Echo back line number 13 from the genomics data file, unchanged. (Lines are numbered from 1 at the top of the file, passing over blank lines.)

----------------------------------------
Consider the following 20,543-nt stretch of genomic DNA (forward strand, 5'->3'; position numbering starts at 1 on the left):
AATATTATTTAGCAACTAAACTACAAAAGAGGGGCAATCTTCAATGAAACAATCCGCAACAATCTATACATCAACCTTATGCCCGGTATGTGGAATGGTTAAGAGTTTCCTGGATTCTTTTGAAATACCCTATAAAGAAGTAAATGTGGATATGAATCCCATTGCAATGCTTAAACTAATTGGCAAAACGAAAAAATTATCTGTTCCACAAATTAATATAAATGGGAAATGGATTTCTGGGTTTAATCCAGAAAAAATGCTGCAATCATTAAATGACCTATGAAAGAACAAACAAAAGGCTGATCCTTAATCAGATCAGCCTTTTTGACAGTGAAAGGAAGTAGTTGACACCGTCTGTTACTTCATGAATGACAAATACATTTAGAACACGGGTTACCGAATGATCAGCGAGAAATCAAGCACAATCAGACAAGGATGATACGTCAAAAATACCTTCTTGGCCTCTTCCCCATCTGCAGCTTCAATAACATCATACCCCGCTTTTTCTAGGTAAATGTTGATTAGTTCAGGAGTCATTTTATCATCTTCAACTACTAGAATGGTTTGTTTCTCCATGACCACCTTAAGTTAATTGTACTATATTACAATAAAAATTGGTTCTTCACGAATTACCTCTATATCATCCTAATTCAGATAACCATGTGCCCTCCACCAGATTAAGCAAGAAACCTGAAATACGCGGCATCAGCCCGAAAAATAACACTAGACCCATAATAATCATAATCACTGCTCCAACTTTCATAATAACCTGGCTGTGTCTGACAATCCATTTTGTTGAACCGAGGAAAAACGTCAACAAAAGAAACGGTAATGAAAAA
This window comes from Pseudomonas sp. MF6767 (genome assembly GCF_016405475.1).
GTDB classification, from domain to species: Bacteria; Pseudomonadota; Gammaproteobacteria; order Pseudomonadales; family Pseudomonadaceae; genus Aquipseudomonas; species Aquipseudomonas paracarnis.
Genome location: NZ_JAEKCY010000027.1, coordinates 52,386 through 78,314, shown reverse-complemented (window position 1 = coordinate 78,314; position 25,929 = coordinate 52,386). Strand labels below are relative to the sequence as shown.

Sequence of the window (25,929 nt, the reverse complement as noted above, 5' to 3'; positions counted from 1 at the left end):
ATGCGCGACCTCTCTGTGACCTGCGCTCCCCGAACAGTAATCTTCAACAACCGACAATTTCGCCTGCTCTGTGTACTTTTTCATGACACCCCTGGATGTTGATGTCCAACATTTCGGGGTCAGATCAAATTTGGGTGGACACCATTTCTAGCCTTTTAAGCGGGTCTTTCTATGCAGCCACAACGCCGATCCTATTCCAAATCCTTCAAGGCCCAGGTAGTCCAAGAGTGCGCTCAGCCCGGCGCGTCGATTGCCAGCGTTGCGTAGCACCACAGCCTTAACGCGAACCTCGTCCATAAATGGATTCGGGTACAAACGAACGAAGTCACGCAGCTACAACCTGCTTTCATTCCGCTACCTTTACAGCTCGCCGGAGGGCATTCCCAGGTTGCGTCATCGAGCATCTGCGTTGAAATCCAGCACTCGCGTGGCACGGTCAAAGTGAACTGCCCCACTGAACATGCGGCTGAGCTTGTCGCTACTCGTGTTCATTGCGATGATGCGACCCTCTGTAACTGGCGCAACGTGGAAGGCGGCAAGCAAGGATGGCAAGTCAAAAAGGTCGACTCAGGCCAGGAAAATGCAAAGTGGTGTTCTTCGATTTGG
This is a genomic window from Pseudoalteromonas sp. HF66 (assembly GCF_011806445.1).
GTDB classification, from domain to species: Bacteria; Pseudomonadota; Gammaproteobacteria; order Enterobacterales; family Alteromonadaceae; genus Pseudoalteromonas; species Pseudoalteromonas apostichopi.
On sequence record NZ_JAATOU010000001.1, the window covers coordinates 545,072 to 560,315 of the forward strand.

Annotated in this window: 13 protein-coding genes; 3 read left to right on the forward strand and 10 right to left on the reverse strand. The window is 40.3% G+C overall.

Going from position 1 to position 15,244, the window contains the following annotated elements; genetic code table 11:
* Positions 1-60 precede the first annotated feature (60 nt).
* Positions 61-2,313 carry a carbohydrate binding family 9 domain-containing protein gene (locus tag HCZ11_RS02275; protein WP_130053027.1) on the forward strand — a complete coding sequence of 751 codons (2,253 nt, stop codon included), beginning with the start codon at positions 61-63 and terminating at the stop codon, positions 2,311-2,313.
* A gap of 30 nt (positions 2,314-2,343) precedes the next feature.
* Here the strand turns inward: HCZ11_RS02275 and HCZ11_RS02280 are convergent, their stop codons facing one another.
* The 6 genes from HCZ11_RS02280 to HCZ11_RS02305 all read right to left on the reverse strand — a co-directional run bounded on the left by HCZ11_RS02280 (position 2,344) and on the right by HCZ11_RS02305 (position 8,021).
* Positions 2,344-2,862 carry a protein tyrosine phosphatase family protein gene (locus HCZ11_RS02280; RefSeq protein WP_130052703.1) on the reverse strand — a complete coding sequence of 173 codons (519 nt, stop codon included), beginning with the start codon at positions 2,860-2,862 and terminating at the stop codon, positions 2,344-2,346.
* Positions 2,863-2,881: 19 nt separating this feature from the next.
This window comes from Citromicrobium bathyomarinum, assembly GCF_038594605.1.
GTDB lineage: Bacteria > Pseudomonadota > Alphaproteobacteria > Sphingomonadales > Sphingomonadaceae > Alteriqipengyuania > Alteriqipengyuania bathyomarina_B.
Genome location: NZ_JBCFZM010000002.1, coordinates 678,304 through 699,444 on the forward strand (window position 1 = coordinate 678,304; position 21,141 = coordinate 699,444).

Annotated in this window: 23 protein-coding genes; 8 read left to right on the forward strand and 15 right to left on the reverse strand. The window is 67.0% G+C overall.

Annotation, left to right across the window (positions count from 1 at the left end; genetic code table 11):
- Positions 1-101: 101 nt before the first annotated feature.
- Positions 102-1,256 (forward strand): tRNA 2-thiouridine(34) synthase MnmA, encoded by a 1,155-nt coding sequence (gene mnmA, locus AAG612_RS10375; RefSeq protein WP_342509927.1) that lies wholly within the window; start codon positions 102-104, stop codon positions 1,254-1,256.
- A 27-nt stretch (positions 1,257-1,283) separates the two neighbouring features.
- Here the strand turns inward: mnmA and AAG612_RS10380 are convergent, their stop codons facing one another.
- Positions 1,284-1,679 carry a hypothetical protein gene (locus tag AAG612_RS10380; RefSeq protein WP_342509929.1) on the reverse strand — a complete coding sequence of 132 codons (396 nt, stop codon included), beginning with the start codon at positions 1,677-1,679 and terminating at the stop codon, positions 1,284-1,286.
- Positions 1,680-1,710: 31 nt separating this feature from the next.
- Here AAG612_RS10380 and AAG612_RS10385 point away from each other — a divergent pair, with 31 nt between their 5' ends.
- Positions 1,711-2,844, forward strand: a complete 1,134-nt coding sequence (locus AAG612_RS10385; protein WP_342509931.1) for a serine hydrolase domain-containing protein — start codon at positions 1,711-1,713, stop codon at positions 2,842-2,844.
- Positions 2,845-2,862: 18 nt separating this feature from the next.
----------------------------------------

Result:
* Positions 1-60 precede the first annotated feature (60 nt).